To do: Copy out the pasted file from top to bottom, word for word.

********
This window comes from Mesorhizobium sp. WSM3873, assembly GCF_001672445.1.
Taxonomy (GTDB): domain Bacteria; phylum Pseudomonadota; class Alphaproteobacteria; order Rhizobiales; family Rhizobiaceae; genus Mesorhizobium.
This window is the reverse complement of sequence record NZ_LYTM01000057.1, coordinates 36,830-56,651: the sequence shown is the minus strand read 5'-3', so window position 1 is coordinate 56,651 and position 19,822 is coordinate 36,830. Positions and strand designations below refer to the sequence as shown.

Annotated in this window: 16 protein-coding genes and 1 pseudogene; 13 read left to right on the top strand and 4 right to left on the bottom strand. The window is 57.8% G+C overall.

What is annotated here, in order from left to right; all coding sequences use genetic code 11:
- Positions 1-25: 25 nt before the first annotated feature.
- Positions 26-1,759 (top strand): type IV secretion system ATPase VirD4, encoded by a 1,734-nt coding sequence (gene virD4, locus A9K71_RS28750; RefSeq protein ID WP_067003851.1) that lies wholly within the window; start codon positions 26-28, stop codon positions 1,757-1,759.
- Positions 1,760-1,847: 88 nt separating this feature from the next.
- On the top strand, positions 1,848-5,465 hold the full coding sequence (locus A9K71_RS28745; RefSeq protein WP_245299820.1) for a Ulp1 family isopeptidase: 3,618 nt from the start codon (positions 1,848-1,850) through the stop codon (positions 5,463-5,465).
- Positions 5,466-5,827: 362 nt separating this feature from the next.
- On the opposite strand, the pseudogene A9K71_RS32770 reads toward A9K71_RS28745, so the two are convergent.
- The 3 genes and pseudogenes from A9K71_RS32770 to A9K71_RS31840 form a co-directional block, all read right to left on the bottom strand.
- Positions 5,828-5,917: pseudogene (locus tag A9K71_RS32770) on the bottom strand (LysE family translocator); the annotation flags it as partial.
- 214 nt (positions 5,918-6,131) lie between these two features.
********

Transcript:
This window comes from Mesorhizobium sp. WSM3873, assembly GCF_001672445.1.
Taxonomy (GTDB): domain Bacteria; phylum Pseudomonadota; class Alphaproteobacteria; order Rhizobiales; family Rhizobiaceae; genus Mesorhizobium.
This window is the reverse complement of sequence record NZ_LYTM01000057.1, coordinates 36,830-56,651: the sequence shown is the minus strand read 5'-3', so window position 1 is coordinate 56,651 and position 19,822 is coordinate 36,830. Positions and strand designations below refer to the sequence as shown.

Annotated in this window: 16 protein-coding genes and 1 pseudogene; 13 read left to right on the top strand and 4 right to left on the bottom strand. The window is 57.8% G+C overall.

What is annotated here, in order from left to right; all coding sequences use genetic code 11:
- Positions 1-25: 25 nt before the first annotated feature.
- Positions 26-1,759 (top strand): type IV secretion system ATPase VirD4, encoded by a 1,734-nt coding sequence (gene virD4, locus A9K71_RS28750; RefSeq protein ID WP_067003851.1) that lies wholly within the window; start codon positions 26-28, stop codon positions 1,757-1,759.
- Positions 1,760-1,847: 88 nt separating this feature from the next.
- On the top strand, positions 1,848-5,465 hold the full coding sequence (locus A9K71_RS28745; RefSeq protein WP_245299820.1) for a Ulp1 family isopeptidase: 3,618 nt from the start codon (positions 1,848-1,850) through the stop codon (positions 5,463-5,465).
- Positions 5,466-5,827: 362 nt separating this feature from the next.
- On the opposite strand, the pseudogene A9K71_RS32770 reads toward A9K71_RS28745, so the two are convergent.
- The 3 genes and pseudogenes from A9K71_RS32770 to A9K71_RS31840 form a co-directional block, all read right to left on the bottom strand.
- Positions 5,828-5,917: pseudogene (locus tag A9K71_RS32770) on the bottom strand (LysE family translocator); the annotation flags it as partial.
- 214 nt (positions 5,918-6,131) lie between these two features.